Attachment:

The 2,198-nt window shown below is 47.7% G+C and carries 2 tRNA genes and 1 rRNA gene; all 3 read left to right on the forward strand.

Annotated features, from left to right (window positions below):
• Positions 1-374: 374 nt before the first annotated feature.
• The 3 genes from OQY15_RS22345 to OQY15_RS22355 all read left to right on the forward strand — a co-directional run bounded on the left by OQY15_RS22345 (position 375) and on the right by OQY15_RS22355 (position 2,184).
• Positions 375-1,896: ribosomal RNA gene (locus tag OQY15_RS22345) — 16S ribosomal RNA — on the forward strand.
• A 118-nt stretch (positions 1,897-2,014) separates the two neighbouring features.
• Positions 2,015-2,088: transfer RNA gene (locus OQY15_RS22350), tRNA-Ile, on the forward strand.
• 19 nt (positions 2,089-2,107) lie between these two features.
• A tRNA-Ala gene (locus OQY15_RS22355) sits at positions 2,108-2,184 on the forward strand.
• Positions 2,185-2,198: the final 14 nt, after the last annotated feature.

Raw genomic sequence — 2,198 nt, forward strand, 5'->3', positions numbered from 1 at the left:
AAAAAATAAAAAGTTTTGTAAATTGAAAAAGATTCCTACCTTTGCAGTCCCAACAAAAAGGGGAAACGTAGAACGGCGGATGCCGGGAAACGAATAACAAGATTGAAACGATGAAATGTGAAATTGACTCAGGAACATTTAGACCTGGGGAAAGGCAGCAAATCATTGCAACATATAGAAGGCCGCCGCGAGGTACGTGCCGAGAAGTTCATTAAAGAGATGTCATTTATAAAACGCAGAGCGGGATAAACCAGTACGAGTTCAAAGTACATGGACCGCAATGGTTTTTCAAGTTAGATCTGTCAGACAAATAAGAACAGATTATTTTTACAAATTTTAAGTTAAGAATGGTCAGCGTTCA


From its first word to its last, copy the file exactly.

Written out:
The 2,198-nt window shown below is 47.7% G+C and carries 2 tRNA genes and 1 rRNA gene; all 3 read left to right on the forward strand.

Annotated features, from left to right (window positions below):
• Positions 1-374: 374 nt before the first annotated feature.
• The 3 genes from OQY15_RS22345 to OQY15_RS22355 all read left to right on the forward strand — a co-directional run bounded on the left by OQY15_RS22345 (position 375) and on the right by OQY15_RS22355 (position 2,184).
• Positions 375-1,896: ribosomal RNA gene (locus tag OQY15_RS22345) — 16S ribosomal RNA — on the forward strand.
• A 118-nt stretch (positions 1,897-2,014) separates the two neighbouring features.
• Positions 2,015-2,088: transfer RNA gene (locus OQY15_RS22350), tRNA-Ile, on the forward strand.
• 19 nt (positions 2,089-2,107) lie between these two features.
• A tRNA-Ala gene (locus OQY15_RS22355) sits at positions 2,108-2,184 on the forward strand.
• Positions 2,185-2,198: the final 14 nt, after the last annotated feature.

Raw genomic sequence — 2,198 nt, forward strand, 5'->3', positions numbered from 1 at the left:
AAAAAATAAAAAGTTTTGTAAATTGAAAAAGATTCCTACCTTTGCAGTCCCAACAAAAAGGGGAAACGTAGAACGGCGGATGCCGGGAAACGAATAACAAGATTGAAACGATGAAATGTGAAATTGACTCAGGAACATTTAGACCTGGGGAAAGGCAGCAAATCATTGCAACATATAGAAGGCCGCCGCGAGGTACGTGCCGAGAAGTTCATTAAAGAGATGTCATTTATAAAACGCAGAGCGGGATAAACCAGTACGAGTTCAAAGTACATGGACCGCAATGGTTTTTCAAGTTAGATCTGTCAGACAAATAAGAACAGATTATTTTTACAAATTTTAAGTTAAGAATGGTCAGCGTTCA